VTech, the hacked toymaker/children’s company who leaked the personal information on some 4.8 million customers, including hundreds of thousands of innocent children’s information, has also leaked the personal photos, chatlogs and even audio recordings, according to a hacker who stole the information and shared it with Motherboard Vice who broke the story.
The anonymous hacker told reporters he was able to download nearly 200 gigabytes’ worth of photos, including both parents and children, from anyone who had registered an account on the site. The hacker was also able to obtain logs of chats conducting between parents and their children, and in some cases, even audio recordings of the conversations.
In hindsight, the hacker said he does not intend to publicly publish or sell any of the stolen data, but provided Vice with 3,832 disturbing images and at least one audio recording for verification purposes. VTech actively encourages parents to throw away their privacy and take headshots of their children and upload them on VTech products their kids use.
It’s not clear why VTech stored the photos, audio recordings and chatlogs between children and parents on their personal servers. The hacker said he stumped upon tens of thousands of personal pictures of parents with their kids. Some are blank or duplicate, so it’s hard to establish how many are legitimate photos. However, the hacker was able to download more than 190GB of photos, while stumbling upon the Kid Connect Service that has another 2.3 million registered users, presumably housing more headshots of parents and their kids, the hacker said.
The oldest recorded logs were dated as far back as the end of 2014, while the most recent logs were from November of this year, the month the attack unknowingly struck the company.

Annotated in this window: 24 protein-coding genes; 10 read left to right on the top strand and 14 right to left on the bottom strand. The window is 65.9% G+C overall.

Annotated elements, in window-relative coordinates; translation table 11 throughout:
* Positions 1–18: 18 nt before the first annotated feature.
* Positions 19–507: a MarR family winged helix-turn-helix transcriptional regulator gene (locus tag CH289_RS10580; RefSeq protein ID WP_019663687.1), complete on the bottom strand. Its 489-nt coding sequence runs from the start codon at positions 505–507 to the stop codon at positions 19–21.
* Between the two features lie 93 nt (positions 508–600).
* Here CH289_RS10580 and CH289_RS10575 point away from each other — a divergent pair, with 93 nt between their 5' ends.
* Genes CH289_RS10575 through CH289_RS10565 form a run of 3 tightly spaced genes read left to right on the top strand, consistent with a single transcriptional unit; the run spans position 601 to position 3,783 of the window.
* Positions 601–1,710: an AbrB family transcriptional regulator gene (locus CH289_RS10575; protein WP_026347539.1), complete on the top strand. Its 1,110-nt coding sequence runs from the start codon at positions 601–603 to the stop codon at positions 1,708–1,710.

“Roses are red vilets [sic] are blue and I love you. Mommy and daddy,” read one of the messages, according to the hacker.
Within audio files kids voices can be heard alongside parents and background conversations, the hacker said, who shared one file with Vice.
“Frankly, it makes me sick that I was able to get all this stuff,” the hacker told Vice in an encrypted chat. “VTech should have the book thrown at them.”
A majority of the photos and chat logs can be linked backed to specific usernames, allowing anyone with the data to identify those chatting in the messages and link them together with pictures.
“I can get a random Kid Connect account, look through the dump, link them to their circle of friends, and the parent who registered at Learning Lodge [VTech’s app store],” the hacker explained. “I have the personal information of the parent and the profile pictures, emails, [Kid Connect] passwords, nicknames…of everyone in their Kid Connect contacts list.”
Just last Friday the massive toy company VTech admitted it was hacked, exposing the names, email addresses, passwords, security questions and home addresses of 4,833,678 parents who bought products sold by VTech.
VTech’s security was so poor the company was unaware its networks had been breached and that hundreds of gigabytes of personal data had been exfiltrated.
In the meantime, VTech, the security clueless company, has taken down some its vulnerable portals “as a precautionary measure,” including the Learning Lodge, as well as dozens of other VTech managed sites.
“That’s the responsible thing to do until they can fix them,” said Troy Hunt, a security researcher who analyzed the breached data, in a tweet Sunday.
While it’s a good start, it’s of little help to the millions of children and parents who have been affected in this horrific privacy blunder.
[Photo via Motherboard Vice]